A Captiva Island caretaker says law enforcement is trying to starve him out. That's not the case, officials respond.
By CARRIE JOHNSON
Published August 17, 2004
When he heard the thump of helicopter blades, Scott St. John started climbing.
As he reached the roof of the Captiva Island mansion where he works as a caretaker, St. John held up a piece of silver cardboard spray-painted with a message: "SOS" on one side, "SEND ICE" on the other.
"I'm just trying to get the supplies I need," St. John said via a cell phone.
St. John, 43, one of the few residents who rode out Hurricane Charley on the slender barrier island, says sheriff's deputies and National Guardsmen are trying to force him to evacuate by threatening him with arrest.
"They told me they're just waiting for me to get hungry enough, thirsty enough or hot enough to get out of here," St. John said. "But the only way I'm leaving is in a body bag."
Authorities say the handyman is being melodramatic. They also say he's a pain in the neck.
"This area was devastated by the hurricane and it's not very accessible," said Lee County sheriff's Cpl. Larry King. "Emergency workers need to focus on doing their jobs, not rescuing Mr. St. John."
King said sheriff's deputies won't let St. John starve, but they do want him to stay out of the way. "He needs to stay on his property," King said. "Otherwise he's going to be escorted off the island."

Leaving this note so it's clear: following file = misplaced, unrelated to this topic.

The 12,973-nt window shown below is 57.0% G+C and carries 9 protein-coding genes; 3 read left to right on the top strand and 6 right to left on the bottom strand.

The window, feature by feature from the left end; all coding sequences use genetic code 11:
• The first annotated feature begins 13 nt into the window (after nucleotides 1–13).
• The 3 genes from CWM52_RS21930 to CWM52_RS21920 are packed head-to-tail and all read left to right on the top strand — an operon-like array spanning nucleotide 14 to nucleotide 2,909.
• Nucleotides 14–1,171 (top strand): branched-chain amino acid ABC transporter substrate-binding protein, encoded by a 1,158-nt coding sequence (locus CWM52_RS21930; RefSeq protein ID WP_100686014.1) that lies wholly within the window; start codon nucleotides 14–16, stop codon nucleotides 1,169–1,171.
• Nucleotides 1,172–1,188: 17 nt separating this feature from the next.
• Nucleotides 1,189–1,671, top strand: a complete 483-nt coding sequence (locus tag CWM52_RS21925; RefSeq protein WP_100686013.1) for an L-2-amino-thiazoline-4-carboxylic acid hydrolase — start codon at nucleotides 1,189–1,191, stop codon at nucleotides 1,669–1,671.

Monday evening authorities still had not allowed residents back onto the island.
At least one person is pleased St. John is putting up a fight: David Venarge, the snowbird who owns the roughly 8,000-square-foot house at 15783 Captiva Drive.
Venarge said he asked St. John to look after his house before leaving for his home in Akron, Ohio. He said St. John already has saved him thousands of dollars by cleaning up the floors and repairing a window in the storm's wake.
"I'm thrilled he's down there, and he has my 100 percent support," Venarge said in a telephone interview Monday. "They're treating him like a dog."
St. John said he was exhausted, hungry and in desperate need of a shower. So why insist on staying in a house that isn't even his?
It's mostly old-fashioned stubbornness, he admitted.
"Am I being unreasonable?" St. John asked. "Maybe. But now it's a test of wills. And I'm under no legal obligation to leave my home."